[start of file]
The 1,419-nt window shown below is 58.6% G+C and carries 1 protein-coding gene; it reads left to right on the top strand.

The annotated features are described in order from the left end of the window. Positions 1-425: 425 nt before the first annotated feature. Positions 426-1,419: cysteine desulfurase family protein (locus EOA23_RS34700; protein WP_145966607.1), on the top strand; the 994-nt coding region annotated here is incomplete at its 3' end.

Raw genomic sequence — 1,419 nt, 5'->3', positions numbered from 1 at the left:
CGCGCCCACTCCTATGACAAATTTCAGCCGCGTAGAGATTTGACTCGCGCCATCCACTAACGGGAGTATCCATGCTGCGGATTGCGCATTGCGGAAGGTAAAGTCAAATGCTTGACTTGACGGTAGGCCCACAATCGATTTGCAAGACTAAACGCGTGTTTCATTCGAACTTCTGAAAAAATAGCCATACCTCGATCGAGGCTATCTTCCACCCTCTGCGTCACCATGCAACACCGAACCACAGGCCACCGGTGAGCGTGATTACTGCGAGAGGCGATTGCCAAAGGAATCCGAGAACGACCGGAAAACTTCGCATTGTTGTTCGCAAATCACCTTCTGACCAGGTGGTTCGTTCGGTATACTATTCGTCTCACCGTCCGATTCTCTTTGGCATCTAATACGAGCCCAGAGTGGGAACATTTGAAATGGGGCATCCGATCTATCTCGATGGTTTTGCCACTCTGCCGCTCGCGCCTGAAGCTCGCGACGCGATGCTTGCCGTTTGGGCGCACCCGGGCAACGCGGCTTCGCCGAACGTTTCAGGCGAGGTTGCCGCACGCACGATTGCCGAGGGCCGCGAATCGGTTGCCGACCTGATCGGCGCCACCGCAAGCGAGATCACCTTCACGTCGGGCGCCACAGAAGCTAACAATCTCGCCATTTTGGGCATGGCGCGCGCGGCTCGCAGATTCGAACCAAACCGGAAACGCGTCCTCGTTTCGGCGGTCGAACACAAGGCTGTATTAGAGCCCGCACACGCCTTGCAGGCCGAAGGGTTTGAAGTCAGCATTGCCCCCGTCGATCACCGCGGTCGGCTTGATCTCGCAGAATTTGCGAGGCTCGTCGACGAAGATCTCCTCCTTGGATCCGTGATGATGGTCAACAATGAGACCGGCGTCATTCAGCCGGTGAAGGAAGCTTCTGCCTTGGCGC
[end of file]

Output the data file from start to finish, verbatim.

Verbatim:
The 1,419-nt window shown below is 58.6% G+C and carries 1 protein-coding gene; it reads left to right on the top strand.

The annotated features are described in order from the left end of the window. Positions 1-425: 425 nt before the first annotated feature. Positions 426-1,419: cysteine desulfurase family protein (locus EOA23_RS34700; protein WP_145966607.1), on the top strand; the 994-nt coding region annotated here is incomplete at its 3' end.

Raw genomic sequence — 1,419 nt, 5'->3', positions numbered from 1 at the left:
CGCGCCCACTCCTATGACAAATTTCAGCCGCGTAGAGATTTGACTCGCGCCATCCACTAACGGGAGTATCCATGCTGCGGATTGCGCATTGCGGAAGGTAAAGTCAAATGCTTGACTTGACGGTAGGCCCACAATCGATTTGCAAGACTAAACGCGTGTTTCATTCGAACTTCTGAAAAAATAGCCATACCTCGATCGAGGCTATCTTCCACCCTCTGCGTCACCATGCAACACCGAACCACAGGCCACCGGTGAGCGTGATTACTGCGAGAGGCGATTGCCAAAGGAATCCGAGAACGACCGGAAAACTTCGCATTGTTGTTCGCAAATCACCTTCTGACCAGGTGGTTCGTTCGGTATACTATTCGTCTCACCGTCCGATTCTCTTTGGCATCTAATACGAGCCCAGAGTGGGAACATTTGAAATGGGGCATCCGATCTATCTCGATGGTTTTGCCACTCTGCCGCTCGCGCCTGAAGCTCGCGACGCGATGCTTGCCGTTTGGGCGCACCCGGGCAACGCGGCTTCGCCGAACGTTTCAGGCGAGGTTGCCGCACGCACGATTGCCGAGGGCCGCGAATCGGTTGCCGACCTGATCGGCGCCACCGCAAGCGAGATCACCTTCACGTCGGGCGCCACAGAAGCTAACAATCTCGCCATTTTGGGCATGGCGCGCGCGGCTCGCAGATTCGAACCAAACCGGAAACGCGTCCTCGTTTCGGCGGTCGAACACAAGGCTGTATTAGAGCCCGCACACGCCTTGCAGGCCGAAGGGTTTGAAGTCAGCATTGCCCCCGTCGATCACCGCGGTCGGCTTGATCTCGCAGAATTTGCGAGGCTCGTCGACGAAGATCTCCTCCTTGGATCCGTGATGATGGTCAACAATGAGACCGGCGTCATTCAGCCGGTGAAGGAAGCTTCTGCCTTGGCGC